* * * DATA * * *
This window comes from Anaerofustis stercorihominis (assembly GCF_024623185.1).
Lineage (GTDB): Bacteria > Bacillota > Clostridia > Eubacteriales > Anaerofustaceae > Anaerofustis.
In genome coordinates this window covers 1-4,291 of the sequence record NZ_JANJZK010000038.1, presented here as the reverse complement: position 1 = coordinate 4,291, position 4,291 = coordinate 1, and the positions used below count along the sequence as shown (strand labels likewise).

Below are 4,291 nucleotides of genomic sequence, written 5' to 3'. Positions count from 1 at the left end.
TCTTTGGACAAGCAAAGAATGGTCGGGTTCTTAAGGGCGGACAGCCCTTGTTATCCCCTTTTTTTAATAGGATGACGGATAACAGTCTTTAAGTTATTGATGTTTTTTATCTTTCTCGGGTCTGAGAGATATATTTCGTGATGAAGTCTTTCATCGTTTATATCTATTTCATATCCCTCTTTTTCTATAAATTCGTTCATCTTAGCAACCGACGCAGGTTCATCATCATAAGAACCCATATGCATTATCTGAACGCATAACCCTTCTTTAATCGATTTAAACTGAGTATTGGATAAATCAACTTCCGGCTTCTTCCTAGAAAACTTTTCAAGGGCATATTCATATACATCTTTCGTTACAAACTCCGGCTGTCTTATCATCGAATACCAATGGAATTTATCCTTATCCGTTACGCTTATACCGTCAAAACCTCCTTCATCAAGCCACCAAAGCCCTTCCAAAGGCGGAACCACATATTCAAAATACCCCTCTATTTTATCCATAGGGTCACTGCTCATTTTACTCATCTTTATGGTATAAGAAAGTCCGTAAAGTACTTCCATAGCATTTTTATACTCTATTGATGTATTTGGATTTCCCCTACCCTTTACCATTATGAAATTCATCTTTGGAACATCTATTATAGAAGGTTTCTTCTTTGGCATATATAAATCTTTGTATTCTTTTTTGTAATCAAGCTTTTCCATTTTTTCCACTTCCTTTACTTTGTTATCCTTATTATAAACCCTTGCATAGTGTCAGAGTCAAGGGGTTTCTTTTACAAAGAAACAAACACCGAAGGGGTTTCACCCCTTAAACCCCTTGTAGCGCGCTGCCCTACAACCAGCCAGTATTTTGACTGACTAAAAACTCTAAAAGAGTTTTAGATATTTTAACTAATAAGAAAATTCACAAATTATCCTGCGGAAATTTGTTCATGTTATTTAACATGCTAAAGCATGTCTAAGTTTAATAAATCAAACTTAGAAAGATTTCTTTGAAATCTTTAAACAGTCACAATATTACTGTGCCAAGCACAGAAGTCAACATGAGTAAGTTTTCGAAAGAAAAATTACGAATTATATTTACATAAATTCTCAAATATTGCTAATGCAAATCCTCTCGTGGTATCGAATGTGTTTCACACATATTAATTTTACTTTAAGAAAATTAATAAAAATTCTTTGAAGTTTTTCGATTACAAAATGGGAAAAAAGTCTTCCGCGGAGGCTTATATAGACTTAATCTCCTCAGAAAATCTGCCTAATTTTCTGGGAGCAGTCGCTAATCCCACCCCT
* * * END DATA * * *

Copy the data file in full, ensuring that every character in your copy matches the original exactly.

This window comes from Anaerofustis stercorihominis (assembly GCF_024623185.1).
Lineage (GTDB): Bacteria > Bacillota > Clostridia > Eubacteriales > Anaerofustaceae > Anaerofustis.
In genome coordinates this window covers 1-4,291 of the sequence record NZ_JANJZK010000038.1, presented here as the reverse complement: position 1 = coordinate 4,291, position 4,291 = coordinate 1, and the positions used below count along the sequence as shown (strand labels likewise).

Below are 4,291 nucleotides of genomic sequence, written 5' to 3'. Positions count from 1 at the left end.
TCTTTGGACAAGCAAAGAATGGTCGGGTTCTTAAGGGCGGACAGCCCTTGTTATCCCCTTTTTTTAATAGGATGACGGATAACAGTCTTTAAGTTATTGATGTTTTTTATCTTTCTCGGGTCTGAGAGATATATTTCGTGATGAAGTCTTTCATCGTTTATATCTATTTCATATCCCTCTTTTTCTATAAATTCGTTCATCTTAGCAACCGACGCAGGTTCATCATCATAAGAACCCATATGCATTATCTGAACGCATAACCCTTCTTTAATCGATTTAAACTGAGTATTGGATAAATCAACTTCCGGCTTCTTCCTAGAAAACTTTTCAAGGGCATATTCATATACATCTTTCGTTACAAACTCCGGCTGTCTTATCATCGAATACCAATGGAATTTATCCTTATCCGTTACGCTTATACCGTCAAAACCTCCTTCATCAAGCCACCAAAGCCCTTCCAAAGGCGGAACCACATATTCAAAATACCCCTCTATTTTATCCATAGGGTCACTGCTCATTTTACTCATCTTTATGGTATAAGAAAGTCCGTAAAGTACTTCCATAGCATTTTTATACTCTATTGATGTATTTGGATTTCCCCTACCCTTTACCATTATGAAATTCATCTTTGGAACATCTATTATAGAAGGTTTCTTCTTTGGCATATATAAATCTTTGTATTCTTTTTTGTAATCAAGCTTTTCCATTTTTTCCACTTCCTTTACTTTGTTATCCTTATTATAAACCCTTGCATAGTGTCAGAGTCAAGGGGTTTCTTTTACAAAGAAACAAACACCGAAGGGGTTTCACCCCTTAAACCCCTTGTAGCGCGCTGCCCTACAACCAGCCAGTATTTTGACTGACTAAAAACTCTAAAAGAGTTTTAGATATTTTAACTAATAAGAAAATTCACAAATTATCCTGCGGAAATTTGTTCATGTTATTTAACATGCTAAAGCATGTCTAAGTTTAATAAATCAAACTTAGAAAGATTTCTTTGAAATCTTTAAACAGTCACAATATTACTGTGCCAAGCACAGAAGTCAACATGAGTAAGTTTTCGAAAGAAAAATTACGAATTATATTTACATAAATTCTCAAATATTGCTAATGCAAATCCTCTCGTGGTATCGAATGTGTTTCACACATATTAATTTTACTTTAAGAAAATTAATAAAAATTCTTTGAAGTTTTTCGATTACAAAATGGGAAAAAAGTCTTCCGCGGAGGCTTATATAGACTTAATCTCCTCAGAAAATCTGCCTAATTTTCTGGGAGCAGTCGCTAATCCCACCCCT